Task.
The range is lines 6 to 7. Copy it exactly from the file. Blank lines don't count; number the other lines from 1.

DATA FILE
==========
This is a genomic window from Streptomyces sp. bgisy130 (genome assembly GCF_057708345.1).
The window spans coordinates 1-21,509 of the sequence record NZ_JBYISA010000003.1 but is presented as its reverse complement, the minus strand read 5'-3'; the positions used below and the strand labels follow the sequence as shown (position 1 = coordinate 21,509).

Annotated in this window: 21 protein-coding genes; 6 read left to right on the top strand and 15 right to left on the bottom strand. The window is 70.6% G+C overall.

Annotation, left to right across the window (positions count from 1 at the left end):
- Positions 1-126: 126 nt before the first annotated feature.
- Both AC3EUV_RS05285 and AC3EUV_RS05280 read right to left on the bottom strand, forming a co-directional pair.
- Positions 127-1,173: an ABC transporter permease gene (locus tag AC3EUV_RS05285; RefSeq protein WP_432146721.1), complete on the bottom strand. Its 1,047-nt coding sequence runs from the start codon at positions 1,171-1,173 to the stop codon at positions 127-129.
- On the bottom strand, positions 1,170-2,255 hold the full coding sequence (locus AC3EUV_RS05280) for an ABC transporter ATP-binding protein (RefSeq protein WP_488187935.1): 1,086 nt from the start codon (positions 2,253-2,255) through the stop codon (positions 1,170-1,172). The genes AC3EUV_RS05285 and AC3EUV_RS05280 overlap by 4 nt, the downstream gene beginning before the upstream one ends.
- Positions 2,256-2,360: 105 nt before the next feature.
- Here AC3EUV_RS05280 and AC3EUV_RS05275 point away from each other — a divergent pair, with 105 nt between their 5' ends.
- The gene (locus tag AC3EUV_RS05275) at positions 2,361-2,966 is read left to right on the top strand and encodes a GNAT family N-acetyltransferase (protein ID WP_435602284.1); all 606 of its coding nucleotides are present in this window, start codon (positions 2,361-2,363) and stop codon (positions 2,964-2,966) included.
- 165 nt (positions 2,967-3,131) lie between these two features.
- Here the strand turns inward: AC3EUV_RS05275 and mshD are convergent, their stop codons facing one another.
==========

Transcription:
- Both AC3EUV_RS05285 and AC3EUV_RS05280 read right to left on the bottom strand, forming a co-directional pair.
- Positions 127-1,173: an ABC transporter permease gene (locus tag AC3EUV_RS05285; RefSeq protein WP_432146721.1), complete on the bottom strand. Its 1,047-nt coding sequence runs from the start codon at positions 1,171-1,173 to the stop codon at positions 127-129.